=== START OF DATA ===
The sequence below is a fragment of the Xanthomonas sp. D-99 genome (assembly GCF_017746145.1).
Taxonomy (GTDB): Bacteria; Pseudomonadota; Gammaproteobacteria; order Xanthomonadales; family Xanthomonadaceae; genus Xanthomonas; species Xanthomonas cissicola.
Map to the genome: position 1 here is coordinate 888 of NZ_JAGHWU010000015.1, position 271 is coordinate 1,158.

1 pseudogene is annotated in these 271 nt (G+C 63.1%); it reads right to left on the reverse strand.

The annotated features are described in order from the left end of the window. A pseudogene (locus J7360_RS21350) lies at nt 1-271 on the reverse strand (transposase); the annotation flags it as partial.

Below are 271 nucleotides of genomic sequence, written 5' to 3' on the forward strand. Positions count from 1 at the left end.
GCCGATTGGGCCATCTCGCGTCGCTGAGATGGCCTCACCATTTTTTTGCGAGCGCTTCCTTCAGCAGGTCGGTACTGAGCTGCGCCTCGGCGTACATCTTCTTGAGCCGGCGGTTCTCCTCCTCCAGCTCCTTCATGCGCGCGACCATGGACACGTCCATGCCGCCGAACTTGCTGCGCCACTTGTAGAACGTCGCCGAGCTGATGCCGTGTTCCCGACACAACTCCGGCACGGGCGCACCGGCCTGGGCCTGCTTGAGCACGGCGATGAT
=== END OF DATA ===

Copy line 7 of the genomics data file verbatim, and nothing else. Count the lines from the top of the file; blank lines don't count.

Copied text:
GCCGATTGGGCCATCTCGCGTCGCTGAGATGGCCTCACCATTTTTTTGCGAGCGCTTCCTTCAGCAGGTCGGTACTGAGCTGCGCCTCGGCGTACATCTTCTTGAGCCGGCGGTTCTCCTCCTCCAGCTCCTTCATGCGCGCGACCATGGACACGTCCATGCCGCCGAACTTGCTGCGCCACTTGTAGAACGTCGCCGAGCTGATGCCGTGTTCCCGACACAACTCCGGCACGGGCGCACCGGCCTGGGCCTGCTTGAGCACGGCGATGAT